What is left shift << and Unsigned right shift >>> operator in Java? How are these useful?

By | July 8, 2020

In this post, We will talk and learn about What is left shift <<, right shift >> and Unsigned right shift >>> operator in Java? How are these useful?

All Integer in Java are of signed type (negative numbers are represented in 2’s complementary notation), hence Java provides both signed and unsigned bit shift operators to support signed and unsigned shift of bits

Left Shift Operator

It usually shifts the underlying bits of an integer to left by the given distance filling the rightmost bits with zeros.

X = a << b means the same as X = a*2^b

a is given Number and b is the shift amount.

Here is an example of 8-bit representation of number 5. and when we left shift it’s bit by 3 then the right most 3 bits are filled by zero.

And the number becomes 5*23 = 40

The same thing happens for negative numbers which are represented in 2’s complementary notation. For example, -5 becomes -40 as follow 11111011 becomes 11011000

Right Shift Operator

Shifts the bits to left by specified amount maintaining the sign of underlying integer i.e. It fills the leftmost bits with 0 if the number is positive otherwise with bit 1.

X = a >> b means same as arithmetic operation X = a / (2^b )

Unsigned right shift Operator >>> (does not respect sign of a Number, does not preserve the 1st bit as well)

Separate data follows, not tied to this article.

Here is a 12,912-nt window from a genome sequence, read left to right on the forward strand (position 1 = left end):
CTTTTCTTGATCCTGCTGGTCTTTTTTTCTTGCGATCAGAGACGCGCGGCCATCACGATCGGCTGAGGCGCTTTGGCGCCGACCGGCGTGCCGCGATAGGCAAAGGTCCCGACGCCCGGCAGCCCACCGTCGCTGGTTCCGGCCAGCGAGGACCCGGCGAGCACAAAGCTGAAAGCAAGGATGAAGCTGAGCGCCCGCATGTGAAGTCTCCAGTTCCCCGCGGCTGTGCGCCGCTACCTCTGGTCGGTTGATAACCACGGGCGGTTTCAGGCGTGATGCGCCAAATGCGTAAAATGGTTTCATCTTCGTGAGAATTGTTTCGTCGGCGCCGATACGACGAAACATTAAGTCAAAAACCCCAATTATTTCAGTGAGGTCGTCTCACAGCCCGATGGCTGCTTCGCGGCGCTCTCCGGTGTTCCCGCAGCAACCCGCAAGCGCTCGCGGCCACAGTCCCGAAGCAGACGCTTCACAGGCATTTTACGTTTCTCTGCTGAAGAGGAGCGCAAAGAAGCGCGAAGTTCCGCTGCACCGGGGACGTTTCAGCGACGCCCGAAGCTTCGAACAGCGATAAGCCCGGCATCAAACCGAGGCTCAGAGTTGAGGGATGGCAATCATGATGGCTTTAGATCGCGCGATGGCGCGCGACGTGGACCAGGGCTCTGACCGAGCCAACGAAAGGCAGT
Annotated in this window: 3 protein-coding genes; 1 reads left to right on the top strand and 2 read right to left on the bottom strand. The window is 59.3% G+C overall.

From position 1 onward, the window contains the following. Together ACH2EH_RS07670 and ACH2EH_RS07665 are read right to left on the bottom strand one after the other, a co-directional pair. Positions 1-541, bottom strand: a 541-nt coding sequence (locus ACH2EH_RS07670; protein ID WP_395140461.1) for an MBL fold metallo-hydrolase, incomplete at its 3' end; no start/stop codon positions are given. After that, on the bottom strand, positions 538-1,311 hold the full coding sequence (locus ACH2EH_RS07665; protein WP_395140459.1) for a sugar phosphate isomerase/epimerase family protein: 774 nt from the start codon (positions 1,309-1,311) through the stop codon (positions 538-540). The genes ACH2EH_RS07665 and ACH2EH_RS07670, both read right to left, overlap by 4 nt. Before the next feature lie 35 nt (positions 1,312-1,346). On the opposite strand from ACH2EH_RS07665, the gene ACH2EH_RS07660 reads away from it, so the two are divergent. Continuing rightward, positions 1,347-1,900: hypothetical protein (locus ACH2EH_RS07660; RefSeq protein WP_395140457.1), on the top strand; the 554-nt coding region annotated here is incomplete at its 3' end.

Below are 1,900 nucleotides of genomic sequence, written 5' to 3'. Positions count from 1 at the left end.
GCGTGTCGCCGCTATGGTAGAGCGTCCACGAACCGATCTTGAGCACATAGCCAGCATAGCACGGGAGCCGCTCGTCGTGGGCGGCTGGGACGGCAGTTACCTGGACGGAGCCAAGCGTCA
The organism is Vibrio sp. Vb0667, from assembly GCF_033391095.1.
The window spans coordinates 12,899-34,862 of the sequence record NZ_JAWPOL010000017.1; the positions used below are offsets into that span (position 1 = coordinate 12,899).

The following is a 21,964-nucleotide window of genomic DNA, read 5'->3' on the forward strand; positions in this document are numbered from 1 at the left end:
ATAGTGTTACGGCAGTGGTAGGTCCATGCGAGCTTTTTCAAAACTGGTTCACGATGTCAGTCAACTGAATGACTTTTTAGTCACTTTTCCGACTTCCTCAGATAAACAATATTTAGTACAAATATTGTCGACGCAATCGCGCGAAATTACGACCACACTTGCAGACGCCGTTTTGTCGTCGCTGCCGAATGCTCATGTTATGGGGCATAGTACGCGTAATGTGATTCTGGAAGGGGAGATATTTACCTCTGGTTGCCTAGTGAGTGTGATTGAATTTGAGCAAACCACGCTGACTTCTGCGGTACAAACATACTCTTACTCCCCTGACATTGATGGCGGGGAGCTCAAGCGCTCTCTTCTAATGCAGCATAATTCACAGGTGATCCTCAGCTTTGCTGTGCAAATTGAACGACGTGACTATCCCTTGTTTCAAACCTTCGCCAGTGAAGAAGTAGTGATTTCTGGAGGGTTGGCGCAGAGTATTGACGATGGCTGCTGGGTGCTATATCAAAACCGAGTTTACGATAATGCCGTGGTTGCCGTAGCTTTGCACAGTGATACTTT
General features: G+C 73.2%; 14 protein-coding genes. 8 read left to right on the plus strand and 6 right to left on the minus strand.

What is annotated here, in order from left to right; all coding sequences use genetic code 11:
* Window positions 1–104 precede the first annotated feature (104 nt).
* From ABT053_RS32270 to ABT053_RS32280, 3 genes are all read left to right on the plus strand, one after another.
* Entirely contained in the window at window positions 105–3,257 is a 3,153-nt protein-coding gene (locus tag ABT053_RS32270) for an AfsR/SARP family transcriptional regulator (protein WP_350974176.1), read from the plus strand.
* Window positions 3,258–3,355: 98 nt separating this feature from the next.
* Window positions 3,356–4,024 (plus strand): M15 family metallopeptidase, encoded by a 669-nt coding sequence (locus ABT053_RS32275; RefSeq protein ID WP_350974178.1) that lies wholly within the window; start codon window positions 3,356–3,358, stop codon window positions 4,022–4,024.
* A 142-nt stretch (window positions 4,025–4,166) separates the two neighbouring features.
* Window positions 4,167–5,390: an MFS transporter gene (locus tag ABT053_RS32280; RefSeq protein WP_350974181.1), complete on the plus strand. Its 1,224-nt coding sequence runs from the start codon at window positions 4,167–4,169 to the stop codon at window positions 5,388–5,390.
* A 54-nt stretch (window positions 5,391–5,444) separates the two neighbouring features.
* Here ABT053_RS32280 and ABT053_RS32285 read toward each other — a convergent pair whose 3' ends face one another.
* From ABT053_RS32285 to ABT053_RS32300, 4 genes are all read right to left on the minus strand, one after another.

We use Unsigned right shift operator >>> same as >> except that it is unsigned, it fills the leftmost

Unsigned right shift operator

Positions with bit 0 always. (Irrespective the sign of the underlying number)

For example:

1100 1100 >>> 1 becomes 0110 0110 (shown in diagram)

10000000 >>> 3 becomes 10000 in binary

256 >> 3 becomes 256 / 2^3 = 16.

 Notes :

  • Usually, Eight-bit type byte gets promoted to int in shift-expressions. To mitigate such effects we can use bit masking to get the result as a byte for example, (b & 0xFF) >>> 2. Casting can also help to achieve the same.
  • Why there is no need for an unsigned left shift?

       Because there is no need to have that. The sign bit is the rightmost bit of an integer and shifting bits to right only        requires the decision of sign. Logical and arithmetic left-shift operations are identical so << signed solves the purpose of unsigned left shift as well.

  • Uses of bitwise operators: bitwise operators are used for few very efficient mathematical calculations in Big O(1). Bloom Filter, fast mathematical calculations, hashing functions of HashMap are some of the applications.

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